Wednesday, September 22, 2010
E-Readers: Review of the Nook
Happy Wednesday, everyone!
Before I hop into the post, I'd like to say thanks to Kittie Howard over at The Block and A.F Stewart over at A.F Stewart's Blog for the awards they've given me this week! We have now received a "You Deserve a Star" award from Kittie, and the "One Lovely Blog Award" thanks to A.F Stewart (that's the second time someone has given us that one--yay!). You ladies rock! Thanks for the shout out and awards!
Now for today's post, I want to talk about e-readers. Those of you who have been following me for a while know that I have posted about this before. One of my very first posts was actually about the Kindle. I've had my reservations about e-readers and e-books in general, but I'm trying to take a step forward and explore the new possibilities.
In my opinion, the general public still hasn't hopped onto the e-wave. However, while the only people I know who own e-readers are either writers, bloggers, or other types of publishing professionals, it seems at the moment that e-readers aren't leaving the industry any time soon. They will most likely end up spreading to the general public--whether this will be weeks, months, or years from now I don't know, but it seems likely to happen.
So as a result of this, I broke down and asked for an e-reader for my birthday. My hubby, being as wonderful as he is, told me I could pick out one of my choice. After some debate and consideration, I decided to go with the Barnes and Noble Nook versus the other widely used reader, the Amazon Kindle. Here is what I like about the Nook:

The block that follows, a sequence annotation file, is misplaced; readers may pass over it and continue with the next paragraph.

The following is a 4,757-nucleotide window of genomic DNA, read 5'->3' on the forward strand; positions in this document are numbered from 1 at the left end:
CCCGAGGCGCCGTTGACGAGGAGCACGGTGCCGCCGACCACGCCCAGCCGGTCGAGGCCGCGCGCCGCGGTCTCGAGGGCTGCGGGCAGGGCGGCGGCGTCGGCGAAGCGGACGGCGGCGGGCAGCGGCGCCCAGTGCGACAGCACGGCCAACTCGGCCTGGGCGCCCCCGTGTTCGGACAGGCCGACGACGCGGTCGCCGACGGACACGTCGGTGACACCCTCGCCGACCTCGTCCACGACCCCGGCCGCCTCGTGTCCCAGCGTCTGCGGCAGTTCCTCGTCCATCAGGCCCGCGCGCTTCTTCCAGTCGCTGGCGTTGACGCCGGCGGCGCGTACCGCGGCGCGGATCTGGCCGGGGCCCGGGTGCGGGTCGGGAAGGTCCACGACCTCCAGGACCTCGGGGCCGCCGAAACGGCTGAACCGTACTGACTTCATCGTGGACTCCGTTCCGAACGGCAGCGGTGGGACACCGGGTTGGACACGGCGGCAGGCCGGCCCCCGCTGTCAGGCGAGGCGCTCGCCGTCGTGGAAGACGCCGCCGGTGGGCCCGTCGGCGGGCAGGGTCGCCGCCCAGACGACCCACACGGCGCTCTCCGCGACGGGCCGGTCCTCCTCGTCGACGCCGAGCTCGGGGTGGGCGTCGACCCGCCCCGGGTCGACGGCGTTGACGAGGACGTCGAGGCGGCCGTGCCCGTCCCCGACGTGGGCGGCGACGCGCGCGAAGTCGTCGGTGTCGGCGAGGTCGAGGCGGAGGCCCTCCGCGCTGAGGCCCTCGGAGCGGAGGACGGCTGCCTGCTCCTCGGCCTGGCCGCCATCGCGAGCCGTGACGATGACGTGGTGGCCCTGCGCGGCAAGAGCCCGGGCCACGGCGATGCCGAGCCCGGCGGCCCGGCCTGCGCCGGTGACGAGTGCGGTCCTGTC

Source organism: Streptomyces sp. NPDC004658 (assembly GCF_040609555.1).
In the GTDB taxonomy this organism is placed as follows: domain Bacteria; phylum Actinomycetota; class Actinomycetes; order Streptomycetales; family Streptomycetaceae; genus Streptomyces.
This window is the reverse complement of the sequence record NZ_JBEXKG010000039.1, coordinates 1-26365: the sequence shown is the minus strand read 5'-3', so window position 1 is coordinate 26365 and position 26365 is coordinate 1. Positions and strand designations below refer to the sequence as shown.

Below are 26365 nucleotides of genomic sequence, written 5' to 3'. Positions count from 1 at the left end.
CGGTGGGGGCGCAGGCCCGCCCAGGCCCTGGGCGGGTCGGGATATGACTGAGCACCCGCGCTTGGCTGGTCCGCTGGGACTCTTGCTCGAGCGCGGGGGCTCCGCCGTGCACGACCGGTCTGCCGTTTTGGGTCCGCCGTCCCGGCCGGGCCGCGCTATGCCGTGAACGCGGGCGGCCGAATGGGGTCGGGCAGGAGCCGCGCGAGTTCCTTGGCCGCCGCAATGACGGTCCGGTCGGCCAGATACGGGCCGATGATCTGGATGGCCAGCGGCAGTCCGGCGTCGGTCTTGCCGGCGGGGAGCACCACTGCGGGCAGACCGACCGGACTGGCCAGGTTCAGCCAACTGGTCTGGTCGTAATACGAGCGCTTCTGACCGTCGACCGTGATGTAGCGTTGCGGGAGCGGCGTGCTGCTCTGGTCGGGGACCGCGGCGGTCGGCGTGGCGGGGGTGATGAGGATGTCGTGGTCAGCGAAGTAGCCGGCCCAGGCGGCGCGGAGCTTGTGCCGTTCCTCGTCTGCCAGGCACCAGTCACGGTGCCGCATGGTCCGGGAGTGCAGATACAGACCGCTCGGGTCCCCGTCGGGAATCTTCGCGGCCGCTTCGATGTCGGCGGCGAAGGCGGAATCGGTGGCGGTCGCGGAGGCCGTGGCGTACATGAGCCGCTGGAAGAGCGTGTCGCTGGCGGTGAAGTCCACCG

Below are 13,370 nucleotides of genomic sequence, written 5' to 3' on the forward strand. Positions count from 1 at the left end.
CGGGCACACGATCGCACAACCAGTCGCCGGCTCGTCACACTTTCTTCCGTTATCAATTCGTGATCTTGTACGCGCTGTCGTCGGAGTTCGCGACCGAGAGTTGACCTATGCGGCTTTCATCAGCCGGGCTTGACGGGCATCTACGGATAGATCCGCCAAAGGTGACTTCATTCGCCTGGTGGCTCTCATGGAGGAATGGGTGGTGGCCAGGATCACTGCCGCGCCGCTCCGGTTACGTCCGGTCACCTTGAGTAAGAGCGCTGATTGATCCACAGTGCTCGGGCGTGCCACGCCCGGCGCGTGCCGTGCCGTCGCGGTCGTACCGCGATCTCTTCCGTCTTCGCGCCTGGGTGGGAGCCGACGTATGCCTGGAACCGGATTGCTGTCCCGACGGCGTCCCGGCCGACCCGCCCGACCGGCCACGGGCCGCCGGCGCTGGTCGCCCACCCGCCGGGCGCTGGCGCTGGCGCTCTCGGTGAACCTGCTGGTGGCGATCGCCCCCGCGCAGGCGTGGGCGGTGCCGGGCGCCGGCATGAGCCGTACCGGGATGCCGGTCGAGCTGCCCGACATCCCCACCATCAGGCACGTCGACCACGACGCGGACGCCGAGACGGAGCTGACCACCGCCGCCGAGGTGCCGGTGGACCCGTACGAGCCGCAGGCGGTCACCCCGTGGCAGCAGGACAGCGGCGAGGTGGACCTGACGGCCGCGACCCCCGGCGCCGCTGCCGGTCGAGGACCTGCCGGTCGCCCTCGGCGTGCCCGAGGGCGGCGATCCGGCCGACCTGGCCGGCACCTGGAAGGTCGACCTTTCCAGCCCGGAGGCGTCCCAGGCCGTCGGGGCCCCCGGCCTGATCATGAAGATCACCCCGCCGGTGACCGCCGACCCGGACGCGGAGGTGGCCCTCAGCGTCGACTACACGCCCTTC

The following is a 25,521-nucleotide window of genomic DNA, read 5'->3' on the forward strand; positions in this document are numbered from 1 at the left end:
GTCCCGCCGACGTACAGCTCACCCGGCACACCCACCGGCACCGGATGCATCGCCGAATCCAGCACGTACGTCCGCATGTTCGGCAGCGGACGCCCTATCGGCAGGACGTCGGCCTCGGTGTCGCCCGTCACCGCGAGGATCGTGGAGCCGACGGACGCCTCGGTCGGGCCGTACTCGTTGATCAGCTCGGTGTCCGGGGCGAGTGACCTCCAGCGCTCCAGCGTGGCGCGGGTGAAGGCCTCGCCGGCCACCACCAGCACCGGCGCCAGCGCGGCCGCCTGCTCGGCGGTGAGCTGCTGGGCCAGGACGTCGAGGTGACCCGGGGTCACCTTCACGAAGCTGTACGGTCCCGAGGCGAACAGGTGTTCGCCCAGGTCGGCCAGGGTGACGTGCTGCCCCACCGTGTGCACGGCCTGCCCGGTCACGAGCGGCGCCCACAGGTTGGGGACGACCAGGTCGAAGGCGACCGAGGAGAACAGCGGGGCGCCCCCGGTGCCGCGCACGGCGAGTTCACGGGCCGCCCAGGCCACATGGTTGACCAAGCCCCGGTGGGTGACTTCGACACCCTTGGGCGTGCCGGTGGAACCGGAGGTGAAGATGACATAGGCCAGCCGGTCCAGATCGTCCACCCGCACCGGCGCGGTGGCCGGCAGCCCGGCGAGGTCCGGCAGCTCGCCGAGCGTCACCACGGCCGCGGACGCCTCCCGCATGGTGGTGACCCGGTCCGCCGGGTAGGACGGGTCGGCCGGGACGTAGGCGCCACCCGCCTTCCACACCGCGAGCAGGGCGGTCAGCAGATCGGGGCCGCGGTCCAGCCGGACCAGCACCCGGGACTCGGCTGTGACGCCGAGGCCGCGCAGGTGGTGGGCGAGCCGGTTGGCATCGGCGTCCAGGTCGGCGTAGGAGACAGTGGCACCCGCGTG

--What mainly sold me was the "Lend Me" app that the Nook has that the Kindle doesn't feature yet. I absolutely love lending out my books to friends and that was one of my larger reservations about getting an e-reader. With the Nook, I can lend any of my books out for up to 14 days to anyone with any format of e-reader, or simply anyone with a computer. After that time period is up, it will be sent back to me.
--The store. While I do buy a lot of used paperback books from Amazon, the physical reality of having a store I can take my Nook to, if I need help, is much more comforting than calling up customer service on the phone.
--The color touch screen. I love the colors and images of book covers. They sell me just as much as the back cover blurb does, so being able to see the cover in color when I'm browsing for books is great.
--There are many free books I can download, and when I'm in any Barnes and Noble, I can read any book they have available for free--same as if I were grabbing a book off the shelf.
--Free downloads of the first twenty to forty pages of any book I want to buy. That way I can sample it and decide before I pay the cash.
--I'm already reading faster and more than I usually would on my Nook than I do with paperback books. However (big however), I'm still only reading books by authors I would usually buy in paperback, mainly New York Times Bestsellers who are well-known from major houses. So while I may have hopped on the e-reader train, I'm not quite ready to support e-publishing as a main means over paperback. I have nothing against e-books, and I'm sure there are many great ones out there. But for me personally, it has not made me branch out to read e-pubbed only authors or what some might call "indie" books. Who knows, that may change later though.
The only thing I've found so far that I don't like about my Nook is that there is no zoom feature for PDF files. I tried to read an essay article for one of my courses by downloading it to my Nook. The text was too small to read and since the Nook does not support a zoom feature yet, I was out of luck.
Overall, I think anyone who is an avid reader should consider getting a Nook, or Kindle if you prefer that style. So I've thrown away my cautions toward e-readers. Let's see if e-publishing comes next.
Til Friday! Winners of the challenge, don't forget to contact me or I will draw more names.